UK’s wealthiest family faces human trafficking charges in Swiss court

The Hinduja family members are accused of spending more money on their dog than on their domestic help staff.

News Desk June 19, 2024
Ajay Hinduja (L) and his wife Namrata arrive with their lawyer Robert Assael at a court house in Geneva

Four members of the Hinduja family, the richest in the UK with a net worth of $47bn, are on trial in Switzerland for alleged human trafficking and exploitation. The accusations claim they spent more money on their dog than on their domestic help staff.

Prakash and Kamal Hinduja, their son Ajay, and his wife Namrata are charged with importing domestic staff from India to their Geneva villa in the upscale Cologny area.

Allegations include confiscating passports, paying as little as $8 for 18-hour workdays, and severely restricting the staff's freedom.

Although a settlement for exploitation was reached last week, the trial for human trafficking continues, with the Hindujas denying all charges.

Geneva prosecutor Yves Bertossa drew a stark comparison in court, noting that the family allegedly spent nearly $10,000 annually on their dog, while staff received minimal pay.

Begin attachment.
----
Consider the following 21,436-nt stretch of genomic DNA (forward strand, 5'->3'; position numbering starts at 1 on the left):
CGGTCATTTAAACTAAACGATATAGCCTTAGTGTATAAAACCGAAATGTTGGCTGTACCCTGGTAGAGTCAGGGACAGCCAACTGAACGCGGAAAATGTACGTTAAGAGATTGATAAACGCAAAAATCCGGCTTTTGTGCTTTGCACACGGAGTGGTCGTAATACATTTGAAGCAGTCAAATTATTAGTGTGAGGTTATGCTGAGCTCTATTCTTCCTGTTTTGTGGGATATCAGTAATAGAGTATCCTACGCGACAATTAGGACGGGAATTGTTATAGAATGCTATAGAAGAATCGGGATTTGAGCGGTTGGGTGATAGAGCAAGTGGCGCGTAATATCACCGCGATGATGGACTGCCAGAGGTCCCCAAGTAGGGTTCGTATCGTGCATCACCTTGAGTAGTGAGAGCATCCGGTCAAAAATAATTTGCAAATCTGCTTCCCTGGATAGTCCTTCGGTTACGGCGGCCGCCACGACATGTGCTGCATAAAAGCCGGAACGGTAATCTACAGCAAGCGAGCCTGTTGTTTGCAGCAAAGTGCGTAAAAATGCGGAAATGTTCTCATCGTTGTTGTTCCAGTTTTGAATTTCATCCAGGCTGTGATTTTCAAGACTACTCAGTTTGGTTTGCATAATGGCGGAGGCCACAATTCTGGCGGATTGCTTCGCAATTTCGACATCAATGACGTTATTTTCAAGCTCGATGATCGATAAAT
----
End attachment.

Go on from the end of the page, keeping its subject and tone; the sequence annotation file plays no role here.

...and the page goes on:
The family's lawyers argued that the wages should be viewed in context, as servants were provided with accommodation and food.

They also disputed the claimed long hours, stating that activities like watching films with children should not be classified as work.

Some former servants defended the Hindujas, describing them as a respectful and kind family. However, allegations of passport confiscation and restricted freedom are serious and could qualify as human trafficking.

Bertossa is seeking prison terms and substantial financial compensation along with legal fees.

Spotlight on Geneva

This case sheds light on Geneva's persistent issues with servant mistreatment.

In 2008, Hannibal Gaddafi was arrested for allegedly beating servants, leading to a diplomatic conflict with Libya.

Last year, four Filipino domestic workers sued a Geneva diplomatic mission for unpaid wages. The Hinduja trial exposes the darker side of Geneva, a city that prides itself on peace and international cooperation.


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